In sum, Soviet Critical Design adds an important chapter to the emerging discipline of Soviet design history by connecting the theoreticians, philosophers, artists, designers, and architects to the creative activities that have dwelled too long in anonymity. In contextualizing Senezh, Cubbin relates it to critical design movements like Archigram (United Kingdom), Haus-Rucker-Co and Coop Himmelblau (Austria), and Ettore Sottsass (Italy), which used art making to analyze contemporary design and its broader implications for social political organization. By including Senezh in these histories, Cubbin has initiated a larger (necessarily collaborative) project of mapping the emergence of a range of design practices from both sides of the Iron Curtain. It is a fascinating and indispensable work for anyone interested in the political, cultural, and aesthetic underpinnings of “artistic engineering” in the Soviet Union and the larger dialectic of design in the twentieth century.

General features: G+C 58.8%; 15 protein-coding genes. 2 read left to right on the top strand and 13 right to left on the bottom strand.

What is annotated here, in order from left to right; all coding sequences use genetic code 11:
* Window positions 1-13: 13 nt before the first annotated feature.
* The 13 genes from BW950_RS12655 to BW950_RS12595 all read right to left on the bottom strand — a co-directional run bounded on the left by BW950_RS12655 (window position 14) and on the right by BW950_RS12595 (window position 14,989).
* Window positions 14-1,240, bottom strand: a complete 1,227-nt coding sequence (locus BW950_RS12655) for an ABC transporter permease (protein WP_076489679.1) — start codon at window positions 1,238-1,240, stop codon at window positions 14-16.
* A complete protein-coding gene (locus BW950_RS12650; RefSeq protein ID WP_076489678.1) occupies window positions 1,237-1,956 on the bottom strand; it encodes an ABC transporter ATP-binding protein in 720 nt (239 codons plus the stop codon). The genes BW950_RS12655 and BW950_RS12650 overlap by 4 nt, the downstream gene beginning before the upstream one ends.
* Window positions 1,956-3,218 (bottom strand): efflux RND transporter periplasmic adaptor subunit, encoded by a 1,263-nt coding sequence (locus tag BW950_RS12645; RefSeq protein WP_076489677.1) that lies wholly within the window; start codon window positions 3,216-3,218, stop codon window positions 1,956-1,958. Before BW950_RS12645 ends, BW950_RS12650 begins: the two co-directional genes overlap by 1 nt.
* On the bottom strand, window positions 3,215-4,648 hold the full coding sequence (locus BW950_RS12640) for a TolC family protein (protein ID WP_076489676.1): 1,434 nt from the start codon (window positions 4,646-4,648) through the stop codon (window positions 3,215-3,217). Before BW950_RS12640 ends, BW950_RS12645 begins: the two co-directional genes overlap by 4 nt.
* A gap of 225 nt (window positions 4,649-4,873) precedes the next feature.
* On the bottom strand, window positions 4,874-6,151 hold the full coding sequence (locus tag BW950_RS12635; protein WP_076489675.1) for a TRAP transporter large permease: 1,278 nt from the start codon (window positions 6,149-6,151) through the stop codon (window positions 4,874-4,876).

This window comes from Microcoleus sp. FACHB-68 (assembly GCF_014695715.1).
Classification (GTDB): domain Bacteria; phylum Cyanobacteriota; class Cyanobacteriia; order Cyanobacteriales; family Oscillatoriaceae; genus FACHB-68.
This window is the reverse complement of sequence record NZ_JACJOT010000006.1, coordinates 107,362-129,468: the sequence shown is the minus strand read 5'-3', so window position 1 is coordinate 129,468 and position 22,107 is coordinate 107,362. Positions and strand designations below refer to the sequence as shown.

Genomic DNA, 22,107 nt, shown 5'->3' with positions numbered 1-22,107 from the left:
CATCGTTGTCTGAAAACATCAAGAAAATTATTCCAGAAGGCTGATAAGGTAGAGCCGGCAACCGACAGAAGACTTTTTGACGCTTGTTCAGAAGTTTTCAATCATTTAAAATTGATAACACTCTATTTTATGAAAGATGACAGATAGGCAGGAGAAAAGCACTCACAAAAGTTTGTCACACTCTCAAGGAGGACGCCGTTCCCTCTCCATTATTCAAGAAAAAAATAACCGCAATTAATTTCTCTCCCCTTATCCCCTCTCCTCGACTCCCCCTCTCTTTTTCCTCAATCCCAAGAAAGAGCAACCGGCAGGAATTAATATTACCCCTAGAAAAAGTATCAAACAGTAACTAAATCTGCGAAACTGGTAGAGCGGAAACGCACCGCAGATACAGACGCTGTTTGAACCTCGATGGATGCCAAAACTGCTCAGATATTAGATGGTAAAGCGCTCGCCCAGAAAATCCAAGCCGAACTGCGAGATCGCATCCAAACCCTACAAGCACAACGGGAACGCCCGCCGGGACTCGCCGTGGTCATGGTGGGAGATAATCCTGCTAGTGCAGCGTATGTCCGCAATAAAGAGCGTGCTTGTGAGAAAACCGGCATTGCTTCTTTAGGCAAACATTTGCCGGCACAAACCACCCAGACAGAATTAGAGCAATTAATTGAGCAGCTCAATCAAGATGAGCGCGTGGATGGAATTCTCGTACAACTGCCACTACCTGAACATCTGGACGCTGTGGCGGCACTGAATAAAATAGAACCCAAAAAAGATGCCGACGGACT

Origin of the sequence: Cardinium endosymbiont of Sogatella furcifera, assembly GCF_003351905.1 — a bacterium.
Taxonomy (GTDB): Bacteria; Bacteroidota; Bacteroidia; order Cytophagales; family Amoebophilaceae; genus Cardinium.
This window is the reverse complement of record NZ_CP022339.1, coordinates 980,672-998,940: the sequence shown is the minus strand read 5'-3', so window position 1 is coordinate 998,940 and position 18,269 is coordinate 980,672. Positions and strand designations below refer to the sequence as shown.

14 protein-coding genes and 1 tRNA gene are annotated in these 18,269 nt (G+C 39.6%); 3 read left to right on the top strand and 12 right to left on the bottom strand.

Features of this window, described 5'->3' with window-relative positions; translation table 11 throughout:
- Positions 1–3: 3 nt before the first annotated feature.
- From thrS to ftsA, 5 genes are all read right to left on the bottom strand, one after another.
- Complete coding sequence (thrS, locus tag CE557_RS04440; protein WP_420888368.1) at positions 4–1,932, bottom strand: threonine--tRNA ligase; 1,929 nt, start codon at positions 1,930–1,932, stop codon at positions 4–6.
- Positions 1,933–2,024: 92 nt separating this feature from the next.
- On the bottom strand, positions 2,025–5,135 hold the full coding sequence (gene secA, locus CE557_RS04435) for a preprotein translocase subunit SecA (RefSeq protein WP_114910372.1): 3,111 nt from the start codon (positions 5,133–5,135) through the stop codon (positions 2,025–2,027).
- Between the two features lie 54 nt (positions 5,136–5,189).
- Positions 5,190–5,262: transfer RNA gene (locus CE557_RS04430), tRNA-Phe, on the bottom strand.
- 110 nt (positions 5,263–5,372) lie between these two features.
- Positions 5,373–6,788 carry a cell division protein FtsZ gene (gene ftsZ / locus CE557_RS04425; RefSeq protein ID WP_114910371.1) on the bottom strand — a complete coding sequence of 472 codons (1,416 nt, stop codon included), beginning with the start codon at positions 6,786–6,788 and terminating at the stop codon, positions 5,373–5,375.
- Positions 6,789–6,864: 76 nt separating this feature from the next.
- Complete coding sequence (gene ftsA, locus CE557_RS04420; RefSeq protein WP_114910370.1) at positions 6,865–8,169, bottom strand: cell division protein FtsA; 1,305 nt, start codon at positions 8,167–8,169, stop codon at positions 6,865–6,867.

PhD, Assistant Professor, Department of Interior Architecture & Design, Florida State University